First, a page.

Roy's Rule For Ginger: always use 50% more ginger than the recipe calls for, even if the recipe was already altered by a previous application of Roy's Rule For Ginger.

Following this rule, the quantity of handwritten amendments in your recipe book increases linearly with time, but the quantity of awesome in your food increases exponentially.
posted by roystgnr at 3:22 PM on January 4, 2012 [4 favorites]


Following this rule, the quantity of handwritten amendments in your recipe book increases linearly with time, but the quantity of awesome in your food increases exponentially.

But doesn't this mean that you can only make each recipe a limited number of times, because otherwise your diet would consist nearly entirely of ginger?
posted by madcaptenor at 3:34 PM on January 4, 2012 [2 favorites]


That's an old wive's tale, see this story.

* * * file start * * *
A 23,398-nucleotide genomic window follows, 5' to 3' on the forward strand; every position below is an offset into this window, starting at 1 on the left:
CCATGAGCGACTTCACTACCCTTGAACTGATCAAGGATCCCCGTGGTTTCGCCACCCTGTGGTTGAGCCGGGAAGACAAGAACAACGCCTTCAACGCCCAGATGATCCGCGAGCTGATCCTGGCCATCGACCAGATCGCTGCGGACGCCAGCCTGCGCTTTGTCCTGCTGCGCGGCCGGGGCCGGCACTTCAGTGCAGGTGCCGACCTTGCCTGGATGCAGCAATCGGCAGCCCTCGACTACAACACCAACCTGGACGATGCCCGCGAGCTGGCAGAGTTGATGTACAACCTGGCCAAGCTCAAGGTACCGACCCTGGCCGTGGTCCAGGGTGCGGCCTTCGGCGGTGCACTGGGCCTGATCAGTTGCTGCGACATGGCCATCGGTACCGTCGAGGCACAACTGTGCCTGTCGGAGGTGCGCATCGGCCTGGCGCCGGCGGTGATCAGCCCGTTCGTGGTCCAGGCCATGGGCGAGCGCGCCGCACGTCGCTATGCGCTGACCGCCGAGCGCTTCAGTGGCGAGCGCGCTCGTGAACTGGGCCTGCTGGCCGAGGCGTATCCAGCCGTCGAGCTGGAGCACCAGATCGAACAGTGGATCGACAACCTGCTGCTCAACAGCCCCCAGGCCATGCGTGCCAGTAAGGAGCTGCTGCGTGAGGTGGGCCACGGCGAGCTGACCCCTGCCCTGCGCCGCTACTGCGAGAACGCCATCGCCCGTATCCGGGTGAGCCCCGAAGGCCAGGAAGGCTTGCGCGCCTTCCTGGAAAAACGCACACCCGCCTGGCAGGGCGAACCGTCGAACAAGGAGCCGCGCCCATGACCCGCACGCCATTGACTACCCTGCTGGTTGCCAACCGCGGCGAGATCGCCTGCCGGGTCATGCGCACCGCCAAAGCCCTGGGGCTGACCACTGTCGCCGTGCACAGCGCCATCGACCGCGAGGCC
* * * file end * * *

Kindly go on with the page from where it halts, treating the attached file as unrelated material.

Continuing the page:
Wait, what? I've never thought of the potato trick as being some sort of selective absorption of salt vs. other substances by the potato, just that adding potatoes increases the amount of stuff in the soup and thus makes the soup overall less salty. And that experiment is hardly fair -- he uses 1 tsp of salt and 1 tbsp of salt per quart of water. Then he tries to use six 1/4 inch pieces of potato to desalt the water. No one is saying that if you add three times to twelve times the amount of salt you should be, you'll have much luck with the potato trick. Potatoes aren't some sort of magic desalination plant. Just that if it's a matter of a little more salt than normal, adding a little potato to absorb the salty water will help.
posted by peacheater at 3:39 PM on January 4, 2012 [6 favorites]


Yeah, what peacheater said and also I wouldn't have said it works unless I'd tried it and it worked. And it did. Several times. Over several years.
posted by chronkite at 3:42 PM on January 4, 2012


The last restaurant I was at in Brazil brought me salt and malagueta when I asked for salt and pepper. So it's already on the way out, at least there.